Skip to content

Shaken And Stirred Book Tour – Extract

Shaken And StirredOn the book tour for the fourth novel in Bella Osborne’s ‘Ottercombe Bay’ series called ’Shaken And Stirred’, enjoy an extract from the tale.

Tamsyn was woken by the sound of Jason’s voice and by the time she’d opened her eyes he was placing a tray on her bed. It was the 22nd of March.

‘Good morning,’ he said ridiculously cheerily.

Tamsyn rubbed her eyes like a small child, yawned and blinked. ‘What’s all this?’

‘Your mum let me in. This is the start of Tamsyn Turvey Day,’ said Jason proudly.

‘Toast and tea and a yellow rose because I know you like those,’ he added pointing to the things on the tray. Tamsyn couldn’t help the beam of a smile spreading across her face. She had a feeling she was going to enjoy today very much.

Their first stop was her absolutely favourite place, the donkey sanctuary, and thanks to Jason knowing the vet’s cousin she was allowed to spend the morning being a keeper. ‘You all right?’ called Jason, from a safe distance as Tamsyn flung manure and straw into a wheelbarrow.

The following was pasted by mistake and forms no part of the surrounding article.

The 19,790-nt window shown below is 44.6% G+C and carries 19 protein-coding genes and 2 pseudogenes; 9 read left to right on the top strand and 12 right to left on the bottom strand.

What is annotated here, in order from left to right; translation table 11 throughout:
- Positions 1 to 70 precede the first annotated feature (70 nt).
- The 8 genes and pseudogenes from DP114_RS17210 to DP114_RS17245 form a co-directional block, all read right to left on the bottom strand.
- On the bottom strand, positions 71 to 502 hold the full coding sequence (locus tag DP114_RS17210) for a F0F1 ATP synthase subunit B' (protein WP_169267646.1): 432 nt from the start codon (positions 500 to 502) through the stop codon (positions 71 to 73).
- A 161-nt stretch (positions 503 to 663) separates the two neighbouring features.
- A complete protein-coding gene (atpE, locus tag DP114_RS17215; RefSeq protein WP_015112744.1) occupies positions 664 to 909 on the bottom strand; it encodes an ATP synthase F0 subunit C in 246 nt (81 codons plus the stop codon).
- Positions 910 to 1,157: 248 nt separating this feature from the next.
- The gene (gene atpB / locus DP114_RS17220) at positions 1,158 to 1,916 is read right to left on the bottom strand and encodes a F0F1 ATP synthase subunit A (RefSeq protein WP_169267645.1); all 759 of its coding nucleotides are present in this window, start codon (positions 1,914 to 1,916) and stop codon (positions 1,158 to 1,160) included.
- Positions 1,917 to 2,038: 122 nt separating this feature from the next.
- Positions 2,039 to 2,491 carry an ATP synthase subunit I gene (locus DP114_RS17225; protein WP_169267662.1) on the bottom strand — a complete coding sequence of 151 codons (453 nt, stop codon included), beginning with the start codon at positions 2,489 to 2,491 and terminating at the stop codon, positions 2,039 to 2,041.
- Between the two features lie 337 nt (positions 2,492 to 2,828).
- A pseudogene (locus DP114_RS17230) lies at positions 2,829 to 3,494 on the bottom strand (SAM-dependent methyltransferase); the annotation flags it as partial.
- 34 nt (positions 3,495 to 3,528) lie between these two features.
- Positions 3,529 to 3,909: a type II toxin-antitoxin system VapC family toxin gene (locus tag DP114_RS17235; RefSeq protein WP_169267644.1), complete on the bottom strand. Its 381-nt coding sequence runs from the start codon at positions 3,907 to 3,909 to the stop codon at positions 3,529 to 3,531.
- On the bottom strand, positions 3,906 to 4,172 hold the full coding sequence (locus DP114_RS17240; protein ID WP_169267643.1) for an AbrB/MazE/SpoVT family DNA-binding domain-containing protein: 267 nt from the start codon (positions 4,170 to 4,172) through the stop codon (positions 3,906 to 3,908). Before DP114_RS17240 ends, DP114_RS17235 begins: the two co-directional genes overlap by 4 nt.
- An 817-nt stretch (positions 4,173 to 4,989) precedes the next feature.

‘Yeah, this is great.’

‘I’ve never seen someone enjoy mucking out before.’

‘It’s ace. I definitely want my own donkey,’ said Tamsyn, her face serious.

Next there was feeding and grooming and before she knew it she was out of her green overalls and borrowed steel cap boots, and sitting with a cup of coffee in the sanctuary café.

‘This has been the best day ever,’ she said. ‘Thank you, Jason.’

‘Drink up,’ he said with a grin. ‘You’re only halfway through.’

He was so kind and thoughtful, she thought. If today was about showing her what things would be like to be his girlfriend he was selling himself well.

‘You know you don’t have to do any of this,’ she said.

‘It’s not a bribe. I’m not expecting you to declare your undying love for me or anything.’ He gave a strangled laugh.

‘You’re my friend and I want you to know how special you are. That’s all.’

The next stop was another favourite of hers. The freshest local fare from the fish and chip van eaten on the sea front with a wooden fork with seagulls swooping above them in the hope of snatching a stray chip. It was a beautifully sunny day and the sea was rolling tamely onto the beach – it didn’t come much better in Tamsyn’s book. When she thought she was too full to eat anything else Jason produced a cake box from his rucksack.